An important part of life is being able to prioritize and what better way to learn this skill than being thrown into the hectic life-training arena called “college?” College is a wonderful time to explore all of your gifts and talents, to learn from and teach others, and to explore your identity, both socially and professionally. What comes with this golden opportunity, however, are little words called responsibility and sacrifice. We do this every day in the micro levels of our lives to better prepare us or benefit us on the macro level. Attending college is not a simple task. It requires dedication, commitment and economic and social sacrifice, but college can also be the best four years of someone’s life, filled with everlasting memories, friendships and a boatload of fun.
What is Greek Life?
Enter in greek life, better referred to as sororities and fraternities, which are philanthropic collegiate organizations that have been in circulation for hundreds of years now, and are now more widely known for throwing off the wall bangers, formals and other social festivities. Balancing this and other social events with academics can be a challenge, but with the right tips and tricks can make the average college student’s calendar seem more manageable. Here are a few ways to balance work, school and social life to create your quintessential, enjoyable college experience:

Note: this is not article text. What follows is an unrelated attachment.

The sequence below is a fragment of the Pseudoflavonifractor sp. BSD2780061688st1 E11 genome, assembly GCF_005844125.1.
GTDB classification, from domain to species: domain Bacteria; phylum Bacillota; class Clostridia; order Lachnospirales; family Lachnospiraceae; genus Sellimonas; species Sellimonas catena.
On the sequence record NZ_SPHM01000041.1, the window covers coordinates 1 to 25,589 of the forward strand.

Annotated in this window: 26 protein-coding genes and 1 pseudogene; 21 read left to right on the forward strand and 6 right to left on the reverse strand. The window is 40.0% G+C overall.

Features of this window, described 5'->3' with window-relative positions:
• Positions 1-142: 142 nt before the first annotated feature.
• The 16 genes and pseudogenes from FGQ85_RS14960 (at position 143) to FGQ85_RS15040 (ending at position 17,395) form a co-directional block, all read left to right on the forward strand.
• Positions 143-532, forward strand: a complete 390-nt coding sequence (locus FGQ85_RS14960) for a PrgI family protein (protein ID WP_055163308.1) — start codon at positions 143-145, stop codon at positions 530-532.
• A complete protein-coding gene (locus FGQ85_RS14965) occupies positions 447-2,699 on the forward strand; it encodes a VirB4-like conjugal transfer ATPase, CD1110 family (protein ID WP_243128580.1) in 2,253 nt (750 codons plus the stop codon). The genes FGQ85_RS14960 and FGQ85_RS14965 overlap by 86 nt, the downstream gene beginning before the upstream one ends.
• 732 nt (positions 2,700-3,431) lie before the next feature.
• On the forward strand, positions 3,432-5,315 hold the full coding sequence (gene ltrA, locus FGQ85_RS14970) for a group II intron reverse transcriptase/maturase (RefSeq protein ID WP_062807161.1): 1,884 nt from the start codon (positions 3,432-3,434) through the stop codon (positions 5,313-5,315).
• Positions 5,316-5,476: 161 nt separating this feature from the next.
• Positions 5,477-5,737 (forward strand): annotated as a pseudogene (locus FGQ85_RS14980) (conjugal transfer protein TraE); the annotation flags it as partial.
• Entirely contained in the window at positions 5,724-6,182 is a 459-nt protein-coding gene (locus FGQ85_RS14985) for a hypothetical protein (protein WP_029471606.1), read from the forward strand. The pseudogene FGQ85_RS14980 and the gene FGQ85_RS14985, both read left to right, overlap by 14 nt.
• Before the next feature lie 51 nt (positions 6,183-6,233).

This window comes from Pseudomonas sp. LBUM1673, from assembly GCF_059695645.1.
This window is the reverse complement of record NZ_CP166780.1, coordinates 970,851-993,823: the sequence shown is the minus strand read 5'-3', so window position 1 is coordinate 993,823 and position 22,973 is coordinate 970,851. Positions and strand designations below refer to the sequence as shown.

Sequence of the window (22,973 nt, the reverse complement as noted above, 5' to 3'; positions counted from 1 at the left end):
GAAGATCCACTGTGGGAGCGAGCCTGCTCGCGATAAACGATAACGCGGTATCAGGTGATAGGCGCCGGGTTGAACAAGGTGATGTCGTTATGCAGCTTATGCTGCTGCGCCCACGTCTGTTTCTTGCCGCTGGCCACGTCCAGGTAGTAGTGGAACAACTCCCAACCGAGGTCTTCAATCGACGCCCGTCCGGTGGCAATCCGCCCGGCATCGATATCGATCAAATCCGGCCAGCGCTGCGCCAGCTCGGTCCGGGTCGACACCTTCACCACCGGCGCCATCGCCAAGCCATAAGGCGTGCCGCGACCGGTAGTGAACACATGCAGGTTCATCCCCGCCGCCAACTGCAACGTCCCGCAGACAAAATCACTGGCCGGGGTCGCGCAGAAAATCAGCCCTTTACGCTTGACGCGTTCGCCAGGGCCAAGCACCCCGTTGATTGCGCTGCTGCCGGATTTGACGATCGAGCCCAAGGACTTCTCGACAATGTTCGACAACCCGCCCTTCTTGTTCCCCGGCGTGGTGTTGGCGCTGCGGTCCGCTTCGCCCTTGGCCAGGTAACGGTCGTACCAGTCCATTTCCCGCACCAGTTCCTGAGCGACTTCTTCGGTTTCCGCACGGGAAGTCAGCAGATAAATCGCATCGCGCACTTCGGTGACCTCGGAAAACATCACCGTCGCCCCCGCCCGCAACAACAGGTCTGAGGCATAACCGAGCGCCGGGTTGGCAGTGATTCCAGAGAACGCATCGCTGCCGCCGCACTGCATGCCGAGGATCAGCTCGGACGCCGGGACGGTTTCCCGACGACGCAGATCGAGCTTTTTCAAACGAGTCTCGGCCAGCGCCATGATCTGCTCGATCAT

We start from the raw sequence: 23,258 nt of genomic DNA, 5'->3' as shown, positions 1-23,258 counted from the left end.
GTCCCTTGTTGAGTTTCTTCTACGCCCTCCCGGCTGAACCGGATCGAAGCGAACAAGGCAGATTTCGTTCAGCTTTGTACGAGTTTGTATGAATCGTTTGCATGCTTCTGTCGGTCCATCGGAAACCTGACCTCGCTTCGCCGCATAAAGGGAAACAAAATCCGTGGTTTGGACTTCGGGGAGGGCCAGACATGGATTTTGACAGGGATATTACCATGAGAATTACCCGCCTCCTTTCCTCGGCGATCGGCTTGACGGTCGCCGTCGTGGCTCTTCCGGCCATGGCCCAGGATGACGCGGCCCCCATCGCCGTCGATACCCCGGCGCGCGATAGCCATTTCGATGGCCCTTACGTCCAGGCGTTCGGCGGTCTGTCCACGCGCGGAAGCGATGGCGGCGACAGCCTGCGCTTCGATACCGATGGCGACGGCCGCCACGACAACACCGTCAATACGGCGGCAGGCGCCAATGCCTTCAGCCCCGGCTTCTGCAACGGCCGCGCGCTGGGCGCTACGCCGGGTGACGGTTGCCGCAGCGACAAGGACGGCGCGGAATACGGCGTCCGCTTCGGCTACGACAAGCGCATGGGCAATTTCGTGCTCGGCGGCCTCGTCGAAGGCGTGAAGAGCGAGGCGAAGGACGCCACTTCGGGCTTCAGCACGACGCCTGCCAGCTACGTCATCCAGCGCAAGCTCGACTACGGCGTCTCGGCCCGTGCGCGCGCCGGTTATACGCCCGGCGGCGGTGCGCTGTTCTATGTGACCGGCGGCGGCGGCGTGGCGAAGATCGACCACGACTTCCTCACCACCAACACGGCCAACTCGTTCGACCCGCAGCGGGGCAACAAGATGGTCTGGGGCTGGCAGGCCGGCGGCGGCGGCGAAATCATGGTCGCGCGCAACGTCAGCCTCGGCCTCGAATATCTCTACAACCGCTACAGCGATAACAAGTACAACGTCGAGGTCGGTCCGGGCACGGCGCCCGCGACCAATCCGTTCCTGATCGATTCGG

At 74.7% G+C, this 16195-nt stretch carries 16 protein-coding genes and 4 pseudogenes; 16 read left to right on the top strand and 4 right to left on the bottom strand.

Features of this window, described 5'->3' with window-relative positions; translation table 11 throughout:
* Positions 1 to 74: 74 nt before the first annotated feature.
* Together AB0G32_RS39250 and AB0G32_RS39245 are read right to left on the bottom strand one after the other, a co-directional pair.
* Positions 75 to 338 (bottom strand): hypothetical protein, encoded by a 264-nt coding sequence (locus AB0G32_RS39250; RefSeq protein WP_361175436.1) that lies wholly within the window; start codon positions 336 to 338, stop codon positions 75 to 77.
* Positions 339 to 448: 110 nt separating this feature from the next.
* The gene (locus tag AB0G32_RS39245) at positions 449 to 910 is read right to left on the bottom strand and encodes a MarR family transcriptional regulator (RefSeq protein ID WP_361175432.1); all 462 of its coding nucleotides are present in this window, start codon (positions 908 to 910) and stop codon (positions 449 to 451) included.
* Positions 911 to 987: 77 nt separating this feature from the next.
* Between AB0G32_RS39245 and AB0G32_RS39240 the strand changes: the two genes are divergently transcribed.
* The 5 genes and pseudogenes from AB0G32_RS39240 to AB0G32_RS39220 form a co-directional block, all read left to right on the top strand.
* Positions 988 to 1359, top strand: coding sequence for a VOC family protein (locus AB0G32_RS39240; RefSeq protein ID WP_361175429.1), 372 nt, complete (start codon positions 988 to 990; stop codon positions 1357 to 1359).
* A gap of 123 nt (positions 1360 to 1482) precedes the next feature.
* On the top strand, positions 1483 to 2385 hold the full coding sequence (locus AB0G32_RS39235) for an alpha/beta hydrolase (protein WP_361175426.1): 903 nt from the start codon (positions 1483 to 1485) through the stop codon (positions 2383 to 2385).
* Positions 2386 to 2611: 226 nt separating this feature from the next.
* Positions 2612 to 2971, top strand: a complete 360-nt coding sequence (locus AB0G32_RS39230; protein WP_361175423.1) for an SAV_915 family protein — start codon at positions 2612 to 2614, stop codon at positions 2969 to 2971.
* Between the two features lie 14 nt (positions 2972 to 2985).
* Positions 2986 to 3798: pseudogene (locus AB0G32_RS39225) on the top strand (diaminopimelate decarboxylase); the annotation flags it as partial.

Live By Maslow’s Hierarchy of Needs (Sounds cheesy, but it works).
Abraham Maslow, an American psychologist, published a theory in the early 1950’s that supported the idea that humans are motivated by our basic needs of survival. The needs in order are: Physiological needs, Safety needs, Love and belonging, Esteem, and Self-Actualization. Safety needs encompasses personal security, employment, resources, health and property, while Love and belonging encompass friendship, intimacy, family and sense of connection. Examining these basic human needs and what they entail can help us make informed, healthy decisions in the grand scheme of things. Skipping a few hours of sleep the night before a final exam for the Thursday night frat party may seem fun and thrilling in the moment but will ultimately hurt you more in the end or may fail to help you meet the grade minimum for a future class, putting the progress of your degree off track. While a sense of connection, i.e. the social scene of college, may be important, the purpose of a college education ultimately endorses the foremost human need of personal security and future employment. Becoming aware of this larger picture can help guide last minute decisions on options that may be difficult to weigh in the moment.
Set Healthy Habits